October 2, 2008 Posted by | Uncategorized | , | Leave a comment

Why I dislike Trinitarian language

The title makes me sound blasphemous, but do not get me wrong, I maintain the basic meaning of the Trinity. I will even use the Trinitarian language at times because it can at times be used in a good sense. But I think today, Trinitarian language does more harm than good in the end. In the modern understanding of it, it portrays the Father, the Son, and the Holy Spirit as being same exact type of being/person. And the word God in the New Testament is essentially a reference to the Trinity. In the end, it now leads to a skewed concept of the portrayal of the three persons in the Bible.

Only once anywhere in the New Testament is Jesus referred to explicitly as God, John 1:1 (I’ll leave the discussion of the supposed references in the Pauline pastorals for another day). And in that instance, it is not ho theos (the Greek article and the Greek word for God) that was the frequent pattern used throughout the New Testament to refer to the God of Israel, but simply as theos. This isn’t a Jehovah’s Witness argument saying that it should be understood as “a god.” Rather, it is saying that Jesus wasn’t being identified as some person of a trinity, but rather that he is the God in essence, or in nature. A better way of putting it is that he proceeded from God, hence the usage of logos which had philosophic undertones along with a reference to the words attributed to God in Genesis 1 (see 1:3).

The importance of this for New Testament theology isn’t so much in Jesus ontological position, but rather what Jesus reveals. In 1:5 the word is spoken of as light. In Hebrews 1:3 it says the Son is the exact representation of God’s nature. Romans speaks of Jesus as the revelation of God’s righteous nature and the mercy seat (the place of atonement where also the cloud of God’s presence existed). And then, as NT Wright argues in Jesus and the Victory of God, Jesus takes upon the roles that were attributed to YHWH throughout the Old Testament. My point is, with the exception of the last point, that Trinitarian language does a rather poor job of communicating that point, the point that is emphasized throughout the New Testament. To speak like this implies a sense of subordination, that Jesus is not revealing himself so much as the God YHWH. Such notions are not readily included in Trinitarian language, nor Trinitarian logic that necessities that Jesus is equal in all ways to the Father.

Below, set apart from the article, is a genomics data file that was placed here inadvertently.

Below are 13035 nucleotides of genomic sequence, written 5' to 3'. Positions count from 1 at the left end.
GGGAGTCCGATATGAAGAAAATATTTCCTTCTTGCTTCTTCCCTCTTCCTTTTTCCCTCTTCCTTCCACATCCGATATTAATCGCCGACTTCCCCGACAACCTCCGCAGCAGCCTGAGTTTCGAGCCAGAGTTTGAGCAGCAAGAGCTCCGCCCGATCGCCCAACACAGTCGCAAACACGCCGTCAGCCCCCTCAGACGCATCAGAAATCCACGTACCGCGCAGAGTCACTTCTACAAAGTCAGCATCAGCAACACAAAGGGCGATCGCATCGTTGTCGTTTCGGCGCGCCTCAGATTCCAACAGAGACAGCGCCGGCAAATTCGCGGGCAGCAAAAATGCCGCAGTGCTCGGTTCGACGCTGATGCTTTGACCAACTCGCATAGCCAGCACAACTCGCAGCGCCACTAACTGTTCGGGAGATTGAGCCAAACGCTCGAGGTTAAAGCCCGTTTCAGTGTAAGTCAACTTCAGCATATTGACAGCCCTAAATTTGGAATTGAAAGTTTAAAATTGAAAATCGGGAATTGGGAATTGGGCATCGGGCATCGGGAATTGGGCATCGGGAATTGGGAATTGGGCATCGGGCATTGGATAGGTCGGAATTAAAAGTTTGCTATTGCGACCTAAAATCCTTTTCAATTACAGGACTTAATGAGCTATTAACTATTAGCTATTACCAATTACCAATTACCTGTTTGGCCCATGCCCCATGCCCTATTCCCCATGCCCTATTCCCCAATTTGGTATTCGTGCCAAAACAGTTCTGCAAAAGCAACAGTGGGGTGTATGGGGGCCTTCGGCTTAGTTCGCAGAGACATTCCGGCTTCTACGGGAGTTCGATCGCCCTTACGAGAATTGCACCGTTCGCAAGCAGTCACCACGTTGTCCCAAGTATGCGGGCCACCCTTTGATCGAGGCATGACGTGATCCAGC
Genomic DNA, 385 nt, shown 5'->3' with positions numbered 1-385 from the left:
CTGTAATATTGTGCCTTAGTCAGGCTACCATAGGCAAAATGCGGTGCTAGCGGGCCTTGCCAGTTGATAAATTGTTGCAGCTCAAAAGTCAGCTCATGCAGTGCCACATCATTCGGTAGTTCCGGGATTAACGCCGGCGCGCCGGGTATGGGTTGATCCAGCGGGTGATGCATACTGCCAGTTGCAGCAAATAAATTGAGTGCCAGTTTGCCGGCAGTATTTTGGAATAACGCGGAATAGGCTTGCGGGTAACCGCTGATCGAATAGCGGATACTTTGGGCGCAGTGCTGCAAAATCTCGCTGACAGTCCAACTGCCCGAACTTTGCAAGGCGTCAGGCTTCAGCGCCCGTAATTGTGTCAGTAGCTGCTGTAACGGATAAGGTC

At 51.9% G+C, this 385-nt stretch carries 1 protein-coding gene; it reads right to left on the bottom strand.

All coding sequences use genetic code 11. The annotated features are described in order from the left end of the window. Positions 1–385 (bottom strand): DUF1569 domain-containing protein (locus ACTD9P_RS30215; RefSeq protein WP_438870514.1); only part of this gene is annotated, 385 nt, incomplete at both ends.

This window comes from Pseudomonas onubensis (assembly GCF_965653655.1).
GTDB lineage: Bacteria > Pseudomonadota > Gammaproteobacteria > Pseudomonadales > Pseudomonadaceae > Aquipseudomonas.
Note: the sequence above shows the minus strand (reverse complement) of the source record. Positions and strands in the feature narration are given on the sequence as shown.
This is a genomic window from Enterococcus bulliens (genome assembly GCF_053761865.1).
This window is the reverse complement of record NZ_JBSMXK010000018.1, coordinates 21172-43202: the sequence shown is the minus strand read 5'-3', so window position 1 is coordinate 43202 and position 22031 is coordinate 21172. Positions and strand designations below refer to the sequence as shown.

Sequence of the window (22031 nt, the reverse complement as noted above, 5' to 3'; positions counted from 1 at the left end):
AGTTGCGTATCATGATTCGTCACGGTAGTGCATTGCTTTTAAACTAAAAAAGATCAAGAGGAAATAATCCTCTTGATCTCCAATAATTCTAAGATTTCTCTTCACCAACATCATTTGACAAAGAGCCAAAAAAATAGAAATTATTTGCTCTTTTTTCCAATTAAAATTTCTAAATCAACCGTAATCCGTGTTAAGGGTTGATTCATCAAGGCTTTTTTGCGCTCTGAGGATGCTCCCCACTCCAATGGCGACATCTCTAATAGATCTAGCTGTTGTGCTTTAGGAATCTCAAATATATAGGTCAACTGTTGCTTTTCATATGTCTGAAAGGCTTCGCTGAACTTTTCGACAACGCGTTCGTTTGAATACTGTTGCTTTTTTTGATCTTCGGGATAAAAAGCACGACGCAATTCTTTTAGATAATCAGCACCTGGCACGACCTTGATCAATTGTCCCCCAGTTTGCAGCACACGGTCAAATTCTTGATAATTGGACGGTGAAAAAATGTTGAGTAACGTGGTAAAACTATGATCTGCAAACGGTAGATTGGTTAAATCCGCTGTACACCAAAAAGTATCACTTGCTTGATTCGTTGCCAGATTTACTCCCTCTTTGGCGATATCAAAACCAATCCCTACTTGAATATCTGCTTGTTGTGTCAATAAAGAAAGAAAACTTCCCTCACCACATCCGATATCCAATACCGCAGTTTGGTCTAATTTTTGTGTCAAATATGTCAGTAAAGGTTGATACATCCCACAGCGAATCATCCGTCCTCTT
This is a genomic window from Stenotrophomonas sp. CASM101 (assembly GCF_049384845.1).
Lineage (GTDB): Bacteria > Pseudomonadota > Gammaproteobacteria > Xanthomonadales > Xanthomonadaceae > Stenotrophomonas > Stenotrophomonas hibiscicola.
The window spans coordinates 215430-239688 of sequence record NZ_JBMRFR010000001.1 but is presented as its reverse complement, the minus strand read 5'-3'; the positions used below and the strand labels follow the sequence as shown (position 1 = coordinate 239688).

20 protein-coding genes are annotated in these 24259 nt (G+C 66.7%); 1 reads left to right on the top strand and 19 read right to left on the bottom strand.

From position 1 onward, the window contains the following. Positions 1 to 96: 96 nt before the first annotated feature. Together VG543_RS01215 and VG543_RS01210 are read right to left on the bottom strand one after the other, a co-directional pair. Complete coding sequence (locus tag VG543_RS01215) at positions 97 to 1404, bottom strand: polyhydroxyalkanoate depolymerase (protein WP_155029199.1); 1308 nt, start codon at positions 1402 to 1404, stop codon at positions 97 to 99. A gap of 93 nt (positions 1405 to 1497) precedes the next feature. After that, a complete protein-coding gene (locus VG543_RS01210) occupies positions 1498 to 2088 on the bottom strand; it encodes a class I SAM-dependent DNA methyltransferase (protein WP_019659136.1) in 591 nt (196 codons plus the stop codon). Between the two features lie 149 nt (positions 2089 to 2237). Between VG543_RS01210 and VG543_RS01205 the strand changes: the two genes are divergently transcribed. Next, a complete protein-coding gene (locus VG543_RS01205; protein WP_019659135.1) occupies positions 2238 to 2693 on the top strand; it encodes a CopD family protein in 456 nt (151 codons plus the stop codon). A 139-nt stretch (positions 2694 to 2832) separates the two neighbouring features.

In addition, Trinitarian language also tends towards docetism. If Jesus is the second person of the Trinity and is one with the Father, he must take upon all the characteristics of the Father. So we tend to see the exclusion of his humanity. Trouble is attributed to sayings like that not even the Son of Man himself doesn’t know when he will come. And if we take away Jesus’ humanity, we get some “revelation” that is of little value for us people. He doesn’t really reveal to us God’s righteous nature that we are ourselves to emulate, because he is an unachievable ideal. He is God, we are merely human. We can not be anything like him.

It also struggles to make sense of some of the Gospel narrative, for instance when Jesus says “Why do you say I am good? None is good by God.” If we make the automatic equation of Jesus with God at the cost of his humanity, instead of a human that also happens to be the divine Word, we struggle to let Jesus himself be struggling for his own vocation. So questions like that either are interpreted awkwardly or are taken as express denials as Jesus’ own divinity. We can not see it as Jesus not sure of his exact nature of the time.

References to the Spirit as the third person of the Trinity have similar problems, but my main issue is how it portrays Jesus in this modern culture.